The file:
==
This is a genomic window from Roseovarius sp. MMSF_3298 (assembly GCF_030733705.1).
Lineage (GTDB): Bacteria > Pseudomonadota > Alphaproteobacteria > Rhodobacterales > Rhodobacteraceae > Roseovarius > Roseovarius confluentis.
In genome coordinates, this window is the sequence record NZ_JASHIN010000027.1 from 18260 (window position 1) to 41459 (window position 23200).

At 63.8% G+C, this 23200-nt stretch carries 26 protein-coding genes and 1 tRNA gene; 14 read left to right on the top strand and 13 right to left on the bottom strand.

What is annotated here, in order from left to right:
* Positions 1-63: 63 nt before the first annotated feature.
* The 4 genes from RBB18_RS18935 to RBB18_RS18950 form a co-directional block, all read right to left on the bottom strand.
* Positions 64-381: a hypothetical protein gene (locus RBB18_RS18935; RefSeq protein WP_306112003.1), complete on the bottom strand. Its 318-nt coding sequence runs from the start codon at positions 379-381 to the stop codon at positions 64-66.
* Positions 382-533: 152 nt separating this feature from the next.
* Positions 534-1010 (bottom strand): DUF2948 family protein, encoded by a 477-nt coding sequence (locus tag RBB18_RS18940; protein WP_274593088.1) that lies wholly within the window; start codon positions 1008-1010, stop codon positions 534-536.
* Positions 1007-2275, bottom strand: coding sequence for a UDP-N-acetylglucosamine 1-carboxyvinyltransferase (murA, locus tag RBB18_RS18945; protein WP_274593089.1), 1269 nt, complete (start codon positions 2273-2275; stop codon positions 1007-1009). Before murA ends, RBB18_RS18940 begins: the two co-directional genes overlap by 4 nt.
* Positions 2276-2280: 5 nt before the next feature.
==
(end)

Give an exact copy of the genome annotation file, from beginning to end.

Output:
This is a genomic window from Roseovarius sp. MMSF_3298 (assembly GCF_030733705.1).
Lineage (GTDB): Bacteria > Pseudomonadota > Alphaproteobacteria > Rhodobacterales > Rhodobacteraceae > Roseovarius > Roseovarius confluentis.
In genome coordinates, this window is the sequence record NZ_JASHIN010000027.1 from 18260 (window position 1) to 41459 (window position 23200).

At 63.8% G+C, this 23200-nt stretch carries 26 protein-coding genes and 1 tRNA gene; 14 read left to right on the top strand and 13 right to left on the bottom strand.

What is annotated here, in order from left to right:
* Positions 1-63: 63 nt before the first annotated feature.
* The 4 genes from RBB18_RS18935 to RBB18_RS18950 form a co-directional block, all read right to left on the bottom strand.
* Positions 64-381: a hypothetical protein gene (locus RBB18_RS18935; RefSeq protein WP_306112003.1), complete on the bottom strand. Its 318-nt coding sequence runs from the start codon at positions 379-381 to the stop codon at positions 64-66.
* Positions 382-533: 152 nt separating this feature from the next.
* Positions 534-1010 (bottom strand): DUF2948 family protein, encoded by a 477-nt coding sequence (locus tag RBB18_RS18940; protein WP_274593088.1) that lies wholly within the window; start codon positions 1008-1010, stop codon positions 534-536.
* Positions 1007-2275, bottom strand: coding sequence for a UDP-N-acetylglucosamine 1-carboxyvinyltransferase (murA, locus tag RBB18_RS18945; protein WP_274593089.1), 1269 nt, complete (start codon positions 2273-2275; stop codon positions 1007-1009). Before murA ends, RBB18_RS18940 begins: the two co-directional genes overlap by 4 nt.
* Positions 2276-2280: 5 nt before the next feature.